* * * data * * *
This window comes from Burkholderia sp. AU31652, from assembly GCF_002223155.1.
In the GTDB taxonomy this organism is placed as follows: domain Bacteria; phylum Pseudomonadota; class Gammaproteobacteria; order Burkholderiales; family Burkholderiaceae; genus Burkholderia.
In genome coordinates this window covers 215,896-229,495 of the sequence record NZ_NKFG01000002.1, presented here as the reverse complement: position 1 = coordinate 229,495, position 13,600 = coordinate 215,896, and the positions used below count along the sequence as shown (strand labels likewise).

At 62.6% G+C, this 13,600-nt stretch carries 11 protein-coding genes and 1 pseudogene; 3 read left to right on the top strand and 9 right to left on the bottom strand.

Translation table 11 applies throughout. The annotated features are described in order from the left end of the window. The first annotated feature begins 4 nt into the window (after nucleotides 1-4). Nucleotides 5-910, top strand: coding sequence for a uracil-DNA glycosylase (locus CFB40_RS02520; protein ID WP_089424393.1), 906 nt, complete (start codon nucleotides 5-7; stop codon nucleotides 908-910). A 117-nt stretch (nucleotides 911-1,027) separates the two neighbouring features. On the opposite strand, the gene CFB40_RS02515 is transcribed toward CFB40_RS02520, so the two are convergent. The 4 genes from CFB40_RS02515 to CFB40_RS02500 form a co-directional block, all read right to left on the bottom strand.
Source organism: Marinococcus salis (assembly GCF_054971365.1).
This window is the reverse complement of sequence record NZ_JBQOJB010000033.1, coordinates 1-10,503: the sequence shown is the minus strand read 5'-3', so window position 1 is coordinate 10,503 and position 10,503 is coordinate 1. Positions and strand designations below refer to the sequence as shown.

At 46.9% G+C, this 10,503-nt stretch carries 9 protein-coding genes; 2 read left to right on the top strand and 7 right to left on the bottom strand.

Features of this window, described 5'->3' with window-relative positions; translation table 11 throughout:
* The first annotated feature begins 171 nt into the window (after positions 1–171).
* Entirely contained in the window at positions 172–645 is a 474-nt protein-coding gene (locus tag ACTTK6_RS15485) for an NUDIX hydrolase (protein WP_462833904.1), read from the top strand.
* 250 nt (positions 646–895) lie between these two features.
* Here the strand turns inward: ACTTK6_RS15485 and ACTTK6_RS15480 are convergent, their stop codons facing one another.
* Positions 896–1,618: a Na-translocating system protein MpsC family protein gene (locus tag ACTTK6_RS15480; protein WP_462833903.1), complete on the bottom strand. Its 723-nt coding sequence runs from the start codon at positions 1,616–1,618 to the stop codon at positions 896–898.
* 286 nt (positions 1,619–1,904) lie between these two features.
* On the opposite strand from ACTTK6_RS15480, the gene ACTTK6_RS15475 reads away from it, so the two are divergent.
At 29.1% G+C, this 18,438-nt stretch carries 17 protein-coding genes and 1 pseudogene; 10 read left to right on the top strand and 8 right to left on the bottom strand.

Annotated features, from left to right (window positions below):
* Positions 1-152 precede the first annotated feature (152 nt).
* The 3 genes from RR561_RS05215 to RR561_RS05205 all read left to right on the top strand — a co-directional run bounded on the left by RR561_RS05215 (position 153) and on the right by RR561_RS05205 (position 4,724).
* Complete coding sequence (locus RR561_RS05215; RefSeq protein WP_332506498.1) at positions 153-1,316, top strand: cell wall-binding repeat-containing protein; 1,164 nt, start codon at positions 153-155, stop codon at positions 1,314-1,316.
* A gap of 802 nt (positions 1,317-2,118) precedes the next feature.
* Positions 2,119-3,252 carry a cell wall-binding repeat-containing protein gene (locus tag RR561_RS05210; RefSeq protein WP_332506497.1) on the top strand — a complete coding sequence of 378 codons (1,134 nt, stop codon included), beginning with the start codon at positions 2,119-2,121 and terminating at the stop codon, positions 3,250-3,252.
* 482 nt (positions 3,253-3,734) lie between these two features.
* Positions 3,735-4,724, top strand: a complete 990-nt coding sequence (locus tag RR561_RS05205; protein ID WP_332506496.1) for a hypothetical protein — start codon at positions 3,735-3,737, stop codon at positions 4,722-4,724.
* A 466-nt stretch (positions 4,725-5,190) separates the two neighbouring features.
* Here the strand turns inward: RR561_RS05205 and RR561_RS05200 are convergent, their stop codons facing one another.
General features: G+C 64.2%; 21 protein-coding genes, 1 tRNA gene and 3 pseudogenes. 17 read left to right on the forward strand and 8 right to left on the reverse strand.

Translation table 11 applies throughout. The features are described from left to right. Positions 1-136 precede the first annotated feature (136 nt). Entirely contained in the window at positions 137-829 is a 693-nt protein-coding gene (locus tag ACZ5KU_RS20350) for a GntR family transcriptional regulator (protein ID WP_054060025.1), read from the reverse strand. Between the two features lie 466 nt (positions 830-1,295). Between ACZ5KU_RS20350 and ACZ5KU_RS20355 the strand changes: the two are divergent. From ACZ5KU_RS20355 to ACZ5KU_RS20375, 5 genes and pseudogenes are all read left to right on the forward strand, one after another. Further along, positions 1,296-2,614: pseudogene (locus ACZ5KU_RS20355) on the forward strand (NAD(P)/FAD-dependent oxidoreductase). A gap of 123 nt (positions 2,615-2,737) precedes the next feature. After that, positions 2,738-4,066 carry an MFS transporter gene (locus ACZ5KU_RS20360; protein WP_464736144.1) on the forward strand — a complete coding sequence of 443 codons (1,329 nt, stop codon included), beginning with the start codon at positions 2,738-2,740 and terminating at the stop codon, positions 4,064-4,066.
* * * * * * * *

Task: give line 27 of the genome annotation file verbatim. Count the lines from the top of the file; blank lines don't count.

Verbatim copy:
* Here the strand turns inward: RR561_RS05205 and RR561_RS05200 are convergent, their stop codons facing one another.